The Antigua and Barbuda government says it has received “positive” feedback to a proposal that would allow it to own at least 40 per cent of the Scotiabank branch here, which is being sold as part of several branches in the Caribbean to a Trinidad and Tobago-based financial institution.
Prime Minister Gaston Browne, speaking on his privately–owned radio station, said that his administration had put two options on the table with the Trinidad-based Republic Financial Holdings Limited (RFHL) regarding the sale.
“Our first position is that Antigua and Barbuda consortium comprising the government and a group of domestic banks should be given the first option to buy the Antigua Scotia branch.
“Our second option is to partner with Republic Bank and in that case we will take up to 40 per cent shares. I can tell you that Republic Bank has indicated a willingness and in fact they said to us formally that yes they will cooperate. They will allow us to get the 40 per cent shares, so we have to look at price,” he added.
Last November, the RFHL announced that it was seeking to acquire Scotiabank operations in several Caribbean countries.
Antigua and Barbuda and Guyana had initially expressed reservations about the proposed acquisition, with St John’s indicating that it would not be issuing a vesting order to facilitate the move.
The RFHL statement said that the banks being acquired are located in Guyana, St Maarten, Anguilla, Antigua and Barbuda, Dominica, Grenada, St Kitts and Nevis, St Lucia, and St Vincent and the Grenadines.
It said that the purchase price is US$123 million, which represents US$25 million consideration for total shareholding of Scotiabank Anguilla Limited; and a premium of US$98 million over net asset value for operations in the remaining eight countries.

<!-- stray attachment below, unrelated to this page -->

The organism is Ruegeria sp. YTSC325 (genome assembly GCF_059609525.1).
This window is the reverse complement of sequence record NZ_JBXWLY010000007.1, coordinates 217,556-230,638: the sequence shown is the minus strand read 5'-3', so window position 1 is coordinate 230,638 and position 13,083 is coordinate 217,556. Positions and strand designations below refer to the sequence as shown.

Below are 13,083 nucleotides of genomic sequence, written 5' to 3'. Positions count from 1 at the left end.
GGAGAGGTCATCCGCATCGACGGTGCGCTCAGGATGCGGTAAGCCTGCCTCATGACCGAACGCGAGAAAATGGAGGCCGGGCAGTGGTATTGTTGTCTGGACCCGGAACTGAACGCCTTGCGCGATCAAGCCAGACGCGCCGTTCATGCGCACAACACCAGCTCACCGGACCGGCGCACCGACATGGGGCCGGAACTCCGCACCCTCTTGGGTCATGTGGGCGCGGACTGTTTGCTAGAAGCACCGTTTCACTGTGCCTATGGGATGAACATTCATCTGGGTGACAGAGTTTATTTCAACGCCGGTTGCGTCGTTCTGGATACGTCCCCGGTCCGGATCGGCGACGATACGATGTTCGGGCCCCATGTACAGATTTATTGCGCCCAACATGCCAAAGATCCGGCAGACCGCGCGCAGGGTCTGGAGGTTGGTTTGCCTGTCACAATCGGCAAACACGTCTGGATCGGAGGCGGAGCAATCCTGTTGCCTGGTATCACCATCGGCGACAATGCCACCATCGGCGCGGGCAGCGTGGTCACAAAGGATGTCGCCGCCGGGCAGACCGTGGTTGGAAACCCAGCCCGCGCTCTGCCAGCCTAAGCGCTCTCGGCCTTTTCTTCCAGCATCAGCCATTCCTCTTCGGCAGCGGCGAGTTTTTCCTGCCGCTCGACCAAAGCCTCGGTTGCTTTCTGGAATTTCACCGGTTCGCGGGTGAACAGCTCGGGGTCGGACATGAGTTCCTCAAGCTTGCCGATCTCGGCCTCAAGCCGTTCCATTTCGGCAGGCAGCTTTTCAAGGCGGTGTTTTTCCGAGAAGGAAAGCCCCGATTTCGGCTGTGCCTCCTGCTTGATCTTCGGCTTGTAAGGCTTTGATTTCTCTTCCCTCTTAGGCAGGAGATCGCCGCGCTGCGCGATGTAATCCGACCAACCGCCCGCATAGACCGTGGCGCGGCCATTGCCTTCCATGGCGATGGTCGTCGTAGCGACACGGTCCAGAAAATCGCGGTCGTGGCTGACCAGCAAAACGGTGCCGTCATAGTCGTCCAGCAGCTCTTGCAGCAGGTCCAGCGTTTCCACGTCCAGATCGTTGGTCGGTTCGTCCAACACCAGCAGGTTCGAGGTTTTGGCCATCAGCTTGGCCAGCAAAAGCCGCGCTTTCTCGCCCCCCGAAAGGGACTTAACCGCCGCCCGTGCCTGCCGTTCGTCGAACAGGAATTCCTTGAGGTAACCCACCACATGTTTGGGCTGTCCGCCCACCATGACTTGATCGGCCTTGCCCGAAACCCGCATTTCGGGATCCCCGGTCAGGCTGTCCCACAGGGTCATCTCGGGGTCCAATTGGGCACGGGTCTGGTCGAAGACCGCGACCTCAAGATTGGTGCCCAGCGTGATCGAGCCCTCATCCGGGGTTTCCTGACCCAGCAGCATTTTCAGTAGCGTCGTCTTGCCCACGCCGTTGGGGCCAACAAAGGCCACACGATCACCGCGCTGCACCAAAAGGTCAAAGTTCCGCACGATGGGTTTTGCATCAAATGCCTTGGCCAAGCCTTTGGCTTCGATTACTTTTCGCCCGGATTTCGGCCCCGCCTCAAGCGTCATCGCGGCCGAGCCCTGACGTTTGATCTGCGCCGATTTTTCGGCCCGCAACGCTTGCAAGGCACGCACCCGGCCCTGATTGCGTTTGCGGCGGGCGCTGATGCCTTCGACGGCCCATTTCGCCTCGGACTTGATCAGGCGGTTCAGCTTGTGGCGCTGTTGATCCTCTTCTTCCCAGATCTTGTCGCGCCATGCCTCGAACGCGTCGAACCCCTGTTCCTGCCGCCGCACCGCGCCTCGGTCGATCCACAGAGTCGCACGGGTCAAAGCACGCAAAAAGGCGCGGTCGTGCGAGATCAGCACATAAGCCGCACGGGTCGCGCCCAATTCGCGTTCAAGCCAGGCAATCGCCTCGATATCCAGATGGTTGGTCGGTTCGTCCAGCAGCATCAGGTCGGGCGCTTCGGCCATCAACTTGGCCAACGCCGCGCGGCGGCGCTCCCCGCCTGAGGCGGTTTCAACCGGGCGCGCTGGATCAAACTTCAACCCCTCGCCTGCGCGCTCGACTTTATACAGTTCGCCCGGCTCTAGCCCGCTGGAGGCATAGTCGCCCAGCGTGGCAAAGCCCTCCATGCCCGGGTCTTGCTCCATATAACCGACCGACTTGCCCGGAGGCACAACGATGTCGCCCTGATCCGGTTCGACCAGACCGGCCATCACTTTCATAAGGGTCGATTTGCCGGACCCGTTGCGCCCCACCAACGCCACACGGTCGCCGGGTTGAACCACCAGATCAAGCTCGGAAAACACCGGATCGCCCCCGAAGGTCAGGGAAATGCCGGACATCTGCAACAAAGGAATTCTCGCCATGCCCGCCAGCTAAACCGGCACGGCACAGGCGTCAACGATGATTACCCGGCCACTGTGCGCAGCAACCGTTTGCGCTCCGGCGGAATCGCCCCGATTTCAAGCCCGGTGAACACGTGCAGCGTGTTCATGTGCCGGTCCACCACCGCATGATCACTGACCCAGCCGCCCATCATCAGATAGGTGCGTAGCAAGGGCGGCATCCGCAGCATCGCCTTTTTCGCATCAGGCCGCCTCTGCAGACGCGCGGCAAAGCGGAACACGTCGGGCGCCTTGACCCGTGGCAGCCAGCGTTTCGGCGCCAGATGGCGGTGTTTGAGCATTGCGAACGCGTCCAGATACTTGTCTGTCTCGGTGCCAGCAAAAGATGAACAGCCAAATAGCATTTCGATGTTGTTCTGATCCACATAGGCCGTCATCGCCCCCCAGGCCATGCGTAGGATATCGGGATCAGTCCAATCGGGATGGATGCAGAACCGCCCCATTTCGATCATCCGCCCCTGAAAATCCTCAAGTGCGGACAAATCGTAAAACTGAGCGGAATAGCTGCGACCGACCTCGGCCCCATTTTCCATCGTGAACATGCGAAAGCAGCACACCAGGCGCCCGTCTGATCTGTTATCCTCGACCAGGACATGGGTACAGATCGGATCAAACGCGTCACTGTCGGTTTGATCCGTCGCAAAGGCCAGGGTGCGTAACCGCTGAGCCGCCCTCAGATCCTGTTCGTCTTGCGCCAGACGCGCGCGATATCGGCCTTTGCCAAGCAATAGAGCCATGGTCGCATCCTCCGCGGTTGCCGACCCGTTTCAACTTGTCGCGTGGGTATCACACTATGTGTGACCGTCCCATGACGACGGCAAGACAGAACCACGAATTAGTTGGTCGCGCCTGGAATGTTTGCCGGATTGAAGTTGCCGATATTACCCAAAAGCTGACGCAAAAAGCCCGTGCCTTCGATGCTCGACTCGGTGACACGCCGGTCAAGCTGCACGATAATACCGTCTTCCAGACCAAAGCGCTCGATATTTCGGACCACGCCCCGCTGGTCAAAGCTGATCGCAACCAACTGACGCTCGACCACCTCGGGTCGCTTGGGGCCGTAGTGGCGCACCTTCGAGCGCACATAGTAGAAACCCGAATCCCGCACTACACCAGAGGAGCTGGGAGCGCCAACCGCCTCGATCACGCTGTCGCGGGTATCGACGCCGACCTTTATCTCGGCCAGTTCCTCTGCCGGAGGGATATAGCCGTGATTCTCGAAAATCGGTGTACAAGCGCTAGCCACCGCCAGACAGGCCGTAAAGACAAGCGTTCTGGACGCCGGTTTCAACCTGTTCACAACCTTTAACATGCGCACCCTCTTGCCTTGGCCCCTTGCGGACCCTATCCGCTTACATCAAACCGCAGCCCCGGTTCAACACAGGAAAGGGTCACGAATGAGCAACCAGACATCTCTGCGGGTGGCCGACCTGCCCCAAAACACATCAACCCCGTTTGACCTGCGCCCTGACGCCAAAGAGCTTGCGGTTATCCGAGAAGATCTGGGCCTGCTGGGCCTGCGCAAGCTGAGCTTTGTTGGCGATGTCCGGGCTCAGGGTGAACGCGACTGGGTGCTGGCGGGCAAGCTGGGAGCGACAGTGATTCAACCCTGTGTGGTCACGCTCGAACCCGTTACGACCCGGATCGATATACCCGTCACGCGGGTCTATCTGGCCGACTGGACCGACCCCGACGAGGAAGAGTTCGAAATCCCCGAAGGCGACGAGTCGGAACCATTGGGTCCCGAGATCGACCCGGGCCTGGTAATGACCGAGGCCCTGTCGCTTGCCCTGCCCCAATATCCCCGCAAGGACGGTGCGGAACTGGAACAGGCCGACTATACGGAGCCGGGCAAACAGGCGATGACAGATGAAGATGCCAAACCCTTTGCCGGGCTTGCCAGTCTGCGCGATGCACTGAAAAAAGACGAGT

Antigua and Barbuda has said that it wants assurances that local banks will be given priority to purchase Scotiabank’s operations on the island and that local persons’ investments and savings will be protected.
Browne told radio listeners that he held discussions last weekend with the Premier of Bermuda, David Burt and he has indicated a willingness to get involve in the Scotia Bank sale.
“He said to me I wish if you guys within OECS would go for the purchase of Scotia. He is quite sure that the pension fund in Bermuda would be happy to have a significant stake in the bank in the Caribbean,” Browne said, adding that “for some reason within the OECS we have not been able to get a consensus on the issue.
“So far to my knowledge it would appear that all of the other leaders have agreed to the Republic Bank deal. We have no difficulty with their decision. I mean they have the right so to do, but I see a great opportunity for the OECS countries to step up and to take control of those Scotia Bank branches”.
Last week, Browne called for the establishment of a Caribbean bank that would allow the region to counteract the position of international banks regarding corresponding banking.
Caribbean countries have been arguing that the threat by banks in developed countries to withdraw correspondent banking services would exclude the region from the global finance and trading system with grave consequences for maintenance of financial stability, economic growth, remittance flows and poverty alleviation.
Browne said he believes the region should also consider getting together and purchase Scotiabank operations in the region.
“I thought that was an excellent opportunity for the OECS counties in particular to come together and purchase the branches,” he said noting that it would have required at least US$98 million for the nine branches “with perhaps about US$3 billion in assets”.
“I thought that was an excellent opportunity for the region which would have helped us to have one major bank that would have branches in the diaspora to provide banking services to Caribbean people in the diaspora,” Browne said.